If no hearing is required, the agency shall submit to an administrative law judge assigned by the chief administrative law judge the proposed rule and notice as published, the rule as adopted, any written comments received by the agency, and a statement of need and reasonableness for the rule. The agency shall give notice to all persons who requested to be informed that these materials have been submitted to the administrative law judge. This notice must be given on the same day that the record is submitted. If the proposed rule has been modified, the notice must state that fact, and must also state that a free copy of the proposed rule, as modified, is available upon request from the agency. The rule and these materials must be submitted to the administrative law judge within 180 days of the day that the comment period for the rule is over or the rule is automatically withdrawn. The agency may not adopt the withdrawn rules without again following the procedures of sections 14.05 to 14.28, with the exception of section 14.101, if the noncompliance is approved by the chief administrative law judge. The agency shall report its failure to adopt the rules and the reasons for that failure to the Legislative Coordinating Commission, other appropriate legislative committees, and the governor.
Even if the 180-day period expires while the administrative law judge reviews the rule, if the administrative law judge rejects the rule, the agency may resubmit it after taking corrective action. The resubmission must occur within 30 days of when the agency receives written notice of the disapproval. If the rule is again disapproved, the rule is withdrawn. An agency may resubmit at any time before the expiration of the 180-day period. If the agency withholds some of the proposed rule, it may not adopt the withheld portion without again following the procedures of sections 14.14 to 14.28.
(a) Within 14 days, the administrative law judge shall approve or disapprove the rule as to its legality and its form to the extent that the form relates to legality, including the issues of whether the rule if modified is substantially different, as determined under section 14.05, subdivision 2, from the rule as originally proposed, whether the agency has the authority to adopt the rule, and whether the record demonstrates a rational basis for the need for and reasonableness of the proposed rule. If the rule is approved, the administrative law judge shall promptly file four copies of it in the Office of the Secretary of State. The secretary of state shall forward one copy of each rule to the revisor of statutes, one to the agency, and one to the governor. If the rule is disapproved, the administrative law judge shall state in writing the reasons for the disapproval and make recommendations to overcome the defects.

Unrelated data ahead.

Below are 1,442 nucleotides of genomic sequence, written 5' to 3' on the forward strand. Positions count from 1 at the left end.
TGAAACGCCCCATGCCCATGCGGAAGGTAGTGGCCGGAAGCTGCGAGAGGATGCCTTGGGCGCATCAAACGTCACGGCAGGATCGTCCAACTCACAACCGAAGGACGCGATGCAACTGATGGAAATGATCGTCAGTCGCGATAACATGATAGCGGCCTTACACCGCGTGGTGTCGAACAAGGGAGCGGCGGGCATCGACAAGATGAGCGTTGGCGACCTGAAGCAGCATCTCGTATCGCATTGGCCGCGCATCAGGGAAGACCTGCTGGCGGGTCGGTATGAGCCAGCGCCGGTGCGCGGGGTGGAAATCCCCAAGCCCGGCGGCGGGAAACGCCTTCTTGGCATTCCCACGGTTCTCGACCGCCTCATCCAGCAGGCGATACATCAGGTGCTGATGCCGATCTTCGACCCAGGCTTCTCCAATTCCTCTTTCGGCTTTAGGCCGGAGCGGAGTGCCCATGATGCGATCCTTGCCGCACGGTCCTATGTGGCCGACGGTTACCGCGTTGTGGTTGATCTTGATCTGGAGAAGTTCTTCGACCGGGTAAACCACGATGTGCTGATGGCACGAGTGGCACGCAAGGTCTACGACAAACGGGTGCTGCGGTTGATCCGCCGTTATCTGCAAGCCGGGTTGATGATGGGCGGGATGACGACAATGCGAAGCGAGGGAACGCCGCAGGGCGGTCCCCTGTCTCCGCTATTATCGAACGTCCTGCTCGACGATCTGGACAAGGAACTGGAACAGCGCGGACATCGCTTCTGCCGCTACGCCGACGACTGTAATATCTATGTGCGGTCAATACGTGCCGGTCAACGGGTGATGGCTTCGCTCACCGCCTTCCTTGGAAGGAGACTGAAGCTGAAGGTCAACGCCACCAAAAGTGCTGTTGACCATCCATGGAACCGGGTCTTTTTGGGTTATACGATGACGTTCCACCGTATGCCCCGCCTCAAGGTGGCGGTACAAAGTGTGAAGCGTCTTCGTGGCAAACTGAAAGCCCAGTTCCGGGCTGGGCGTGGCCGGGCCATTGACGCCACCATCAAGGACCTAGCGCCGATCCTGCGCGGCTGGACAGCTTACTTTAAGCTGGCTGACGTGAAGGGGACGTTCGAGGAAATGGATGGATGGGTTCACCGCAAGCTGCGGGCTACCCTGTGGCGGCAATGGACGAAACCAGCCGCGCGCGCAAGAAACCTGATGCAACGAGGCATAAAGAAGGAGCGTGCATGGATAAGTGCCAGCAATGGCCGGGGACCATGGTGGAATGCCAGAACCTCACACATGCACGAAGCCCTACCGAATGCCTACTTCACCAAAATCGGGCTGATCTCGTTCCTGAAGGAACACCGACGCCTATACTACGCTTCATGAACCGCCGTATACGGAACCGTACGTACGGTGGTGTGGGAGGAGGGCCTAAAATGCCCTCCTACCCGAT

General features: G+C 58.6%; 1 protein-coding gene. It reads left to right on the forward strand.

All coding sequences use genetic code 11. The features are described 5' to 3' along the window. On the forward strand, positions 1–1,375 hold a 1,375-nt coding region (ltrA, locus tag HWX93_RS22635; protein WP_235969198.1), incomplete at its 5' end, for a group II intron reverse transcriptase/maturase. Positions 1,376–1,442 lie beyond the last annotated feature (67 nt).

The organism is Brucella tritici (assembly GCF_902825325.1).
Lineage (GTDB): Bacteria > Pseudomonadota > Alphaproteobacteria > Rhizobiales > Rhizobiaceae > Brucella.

(b) The written disapproval must be submitted to the chief administrative law judge for approval. If the chief administrative law judge approves of the findings of the administrative law judge, the chief administrative law judge shall send the statement of the reasons for disapproval of the rule to the agency, the Legislative Coordinating Commission, the house of representatives and senate policy committees with primary jurisdiction over state governmental operations, and the revisor of statutes and advise the agency and the revisor of statutes of actions that will correct the defects. The rule may not be filed in the Office of the Secretary of State, nor be published, until the chief administrative law judge determines that the defects have been corrected or, if applicable, that the agency has satisfied the rule requirements for the adoption of a substantially different rule.
(c) If the chief administrative law judge determines that the need for or reasonableness of the rule has not been established, and if the agency does not elect to follow the suggested actions of the chief administrative law judge to correct that defect, then the agency shall submit the proposed rule to the Legislative Coordinating Commission and to the house of representatives and senate policy committees with primary jurisdiction over state governmental operations for advice and comment. The agency may not adopt the rule until it has received and considered the advice of the commission and committees. However, the agency need not wait for advice for more than 60 days after the commission and committees have received the agency's submission.
(d) The administrative law judge shall disregard any error or defect in the proceeding due to the agency's failure to satisfy any procedural requirements imposed by law or rule if the administrative law judge finds:
(1) that the failure did not deprive any person or entity of an opportunity to participate meaningfully in the rulemaking process; or
(2) that the agency has taken corrective action to cure the error or defect so that the failure did not deprive any person or entity of an opportunity to participate meaningfully in the rulemaking process.
The Office of Administrative Hearings shall assess an agency for the actual cost of processing rules under this section. Each agency shall include in its budget money to pay the assessment. Receipts from the assessment must be deposited in the administrative hearings account created in section 14.54.
1957 c 806 s 2; 1974 c 344 s 1-3; 1975 c 380 s 2; 1975 c 413 s 1; 1976 c 138 s 1; 1977 c 443 s 2; 1980 c 615 s 3-7,9-11,39-50; 1981 c 253 s 5-19; 1981 c 357 s 25; 1Sp1981 c 4 art 2 s 1; 1982 c 424 s 130; 1983 c 210 s 13; 1984 c 640 s 15,32; 1Sp1985 c 13 s 82; 1987 c 404 s 71; 1992 c 494 s 6; 1995 c 233 art 2 s 24; 1997 c 98 s 14,15; 1999 c 129 s 3; 2000 c 469 s 3; 2001 c 106 s 15,16
Official Publication of the State of Minnesota
Revisor of Statutes